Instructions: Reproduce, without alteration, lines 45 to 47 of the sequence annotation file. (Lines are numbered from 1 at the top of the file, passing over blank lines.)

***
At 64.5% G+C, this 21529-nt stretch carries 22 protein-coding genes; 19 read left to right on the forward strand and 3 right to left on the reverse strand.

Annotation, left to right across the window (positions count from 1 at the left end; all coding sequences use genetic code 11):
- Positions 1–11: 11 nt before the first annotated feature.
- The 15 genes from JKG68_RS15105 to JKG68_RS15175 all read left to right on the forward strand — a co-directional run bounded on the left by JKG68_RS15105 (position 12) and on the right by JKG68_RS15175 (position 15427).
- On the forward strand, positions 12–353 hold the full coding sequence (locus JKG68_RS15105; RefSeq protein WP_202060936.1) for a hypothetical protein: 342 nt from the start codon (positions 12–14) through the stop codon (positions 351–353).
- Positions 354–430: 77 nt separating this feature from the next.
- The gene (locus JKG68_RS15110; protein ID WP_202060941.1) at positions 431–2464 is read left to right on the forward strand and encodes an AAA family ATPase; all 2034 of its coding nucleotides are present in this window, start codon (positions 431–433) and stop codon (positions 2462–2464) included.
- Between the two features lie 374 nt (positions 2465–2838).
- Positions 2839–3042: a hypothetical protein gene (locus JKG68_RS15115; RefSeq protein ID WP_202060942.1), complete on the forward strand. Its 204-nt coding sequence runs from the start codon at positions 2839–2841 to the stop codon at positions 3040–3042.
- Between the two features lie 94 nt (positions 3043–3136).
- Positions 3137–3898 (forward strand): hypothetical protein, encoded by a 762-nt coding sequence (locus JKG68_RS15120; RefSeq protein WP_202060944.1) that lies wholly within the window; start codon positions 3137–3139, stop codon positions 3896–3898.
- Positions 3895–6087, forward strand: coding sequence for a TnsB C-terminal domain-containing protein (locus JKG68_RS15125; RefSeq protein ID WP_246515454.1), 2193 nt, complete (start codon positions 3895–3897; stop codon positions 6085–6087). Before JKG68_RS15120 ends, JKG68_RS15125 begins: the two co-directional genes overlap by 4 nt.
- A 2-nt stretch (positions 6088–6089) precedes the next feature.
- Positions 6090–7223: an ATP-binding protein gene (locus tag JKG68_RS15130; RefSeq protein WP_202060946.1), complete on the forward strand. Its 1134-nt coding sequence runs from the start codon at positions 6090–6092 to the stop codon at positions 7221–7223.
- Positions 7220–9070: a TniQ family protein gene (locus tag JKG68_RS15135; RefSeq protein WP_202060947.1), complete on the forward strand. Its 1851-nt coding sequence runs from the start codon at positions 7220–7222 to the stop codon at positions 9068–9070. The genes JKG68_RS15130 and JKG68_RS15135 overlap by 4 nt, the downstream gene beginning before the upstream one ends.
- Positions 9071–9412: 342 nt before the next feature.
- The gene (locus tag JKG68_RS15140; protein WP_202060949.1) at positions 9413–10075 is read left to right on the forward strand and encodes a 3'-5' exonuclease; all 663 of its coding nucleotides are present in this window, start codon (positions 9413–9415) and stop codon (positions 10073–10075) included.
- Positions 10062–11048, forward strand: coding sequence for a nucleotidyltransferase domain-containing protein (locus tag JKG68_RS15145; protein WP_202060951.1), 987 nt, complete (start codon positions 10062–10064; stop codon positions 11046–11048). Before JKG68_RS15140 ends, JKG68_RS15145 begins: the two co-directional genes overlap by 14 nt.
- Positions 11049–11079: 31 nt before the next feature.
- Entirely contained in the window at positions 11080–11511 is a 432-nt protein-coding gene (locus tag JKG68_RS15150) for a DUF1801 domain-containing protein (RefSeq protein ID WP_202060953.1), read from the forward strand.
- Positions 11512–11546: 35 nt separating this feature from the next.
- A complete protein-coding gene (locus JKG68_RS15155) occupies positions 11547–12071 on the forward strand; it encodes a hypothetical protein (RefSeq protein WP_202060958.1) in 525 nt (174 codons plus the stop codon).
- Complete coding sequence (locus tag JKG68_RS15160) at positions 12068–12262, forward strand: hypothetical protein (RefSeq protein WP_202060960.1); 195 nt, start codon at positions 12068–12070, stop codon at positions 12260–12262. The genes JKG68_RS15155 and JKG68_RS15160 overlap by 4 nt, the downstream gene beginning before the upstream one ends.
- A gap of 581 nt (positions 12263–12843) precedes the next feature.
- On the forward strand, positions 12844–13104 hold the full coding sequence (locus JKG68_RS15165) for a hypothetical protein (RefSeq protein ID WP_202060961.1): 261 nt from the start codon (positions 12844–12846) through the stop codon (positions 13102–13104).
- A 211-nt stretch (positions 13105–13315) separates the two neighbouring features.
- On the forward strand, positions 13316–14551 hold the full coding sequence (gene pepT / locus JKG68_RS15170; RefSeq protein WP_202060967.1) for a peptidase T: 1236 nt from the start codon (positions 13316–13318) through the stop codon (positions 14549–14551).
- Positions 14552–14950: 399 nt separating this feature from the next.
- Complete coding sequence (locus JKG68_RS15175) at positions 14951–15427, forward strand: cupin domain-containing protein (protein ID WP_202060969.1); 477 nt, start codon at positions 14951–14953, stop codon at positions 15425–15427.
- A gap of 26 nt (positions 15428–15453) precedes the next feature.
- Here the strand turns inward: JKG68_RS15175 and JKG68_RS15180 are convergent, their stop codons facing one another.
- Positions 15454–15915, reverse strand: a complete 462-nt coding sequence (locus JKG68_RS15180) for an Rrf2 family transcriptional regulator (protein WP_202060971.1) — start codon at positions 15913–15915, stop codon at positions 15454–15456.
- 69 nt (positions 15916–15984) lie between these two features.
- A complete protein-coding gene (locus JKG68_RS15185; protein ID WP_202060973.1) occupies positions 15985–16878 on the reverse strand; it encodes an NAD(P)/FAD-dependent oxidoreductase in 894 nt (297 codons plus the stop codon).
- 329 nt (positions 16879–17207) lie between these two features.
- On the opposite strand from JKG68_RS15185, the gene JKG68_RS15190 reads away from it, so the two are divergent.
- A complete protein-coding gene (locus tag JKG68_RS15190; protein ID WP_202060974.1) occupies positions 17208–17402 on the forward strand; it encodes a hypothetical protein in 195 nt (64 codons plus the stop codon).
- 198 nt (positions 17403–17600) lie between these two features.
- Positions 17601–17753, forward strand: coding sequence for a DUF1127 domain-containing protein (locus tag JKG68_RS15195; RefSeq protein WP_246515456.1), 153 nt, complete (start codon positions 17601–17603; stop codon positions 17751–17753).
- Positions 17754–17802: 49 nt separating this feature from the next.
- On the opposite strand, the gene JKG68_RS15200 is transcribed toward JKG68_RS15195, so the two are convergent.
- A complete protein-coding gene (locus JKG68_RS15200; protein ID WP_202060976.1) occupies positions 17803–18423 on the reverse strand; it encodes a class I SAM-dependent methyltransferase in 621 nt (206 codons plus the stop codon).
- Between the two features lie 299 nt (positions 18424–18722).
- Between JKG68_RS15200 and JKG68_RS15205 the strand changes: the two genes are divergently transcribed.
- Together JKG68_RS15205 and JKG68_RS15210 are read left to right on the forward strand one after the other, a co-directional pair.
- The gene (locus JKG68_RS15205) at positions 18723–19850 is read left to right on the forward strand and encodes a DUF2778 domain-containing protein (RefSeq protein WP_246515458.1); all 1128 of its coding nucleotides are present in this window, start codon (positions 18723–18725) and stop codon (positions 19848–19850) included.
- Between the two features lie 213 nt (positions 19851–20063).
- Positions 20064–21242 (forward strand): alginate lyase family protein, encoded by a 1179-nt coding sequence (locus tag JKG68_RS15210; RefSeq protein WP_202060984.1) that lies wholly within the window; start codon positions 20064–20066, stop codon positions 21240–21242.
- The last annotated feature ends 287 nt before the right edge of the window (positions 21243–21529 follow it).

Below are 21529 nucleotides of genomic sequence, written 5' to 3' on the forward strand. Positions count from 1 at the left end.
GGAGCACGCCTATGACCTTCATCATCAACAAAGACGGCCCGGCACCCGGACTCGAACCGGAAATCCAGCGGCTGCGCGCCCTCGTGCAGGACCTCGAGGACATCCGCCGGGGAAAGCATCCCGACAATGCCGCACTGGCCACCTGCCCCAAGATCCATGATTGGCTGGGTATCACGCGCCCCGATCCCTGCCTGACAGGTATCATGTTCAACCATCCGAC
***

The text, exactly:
- Together JKG68_RS15205 and JKG68_RS15210 are read left to right on the forward strand one after the other, a co-directional pair.
- The gene (locus JKG68_RS15205) at positions 18723–19850 is read left to right on the forward strand and encodes a DUF2778 domain-containing protein (RefSeq protein WP_246515458.1); all 1128 of its coding nucleotides are present in this window, start codon (positions 18723–18725) and stop codon (positions 19848–19850) included.
- Between the two features lie 213 nt (positions 19851–20063).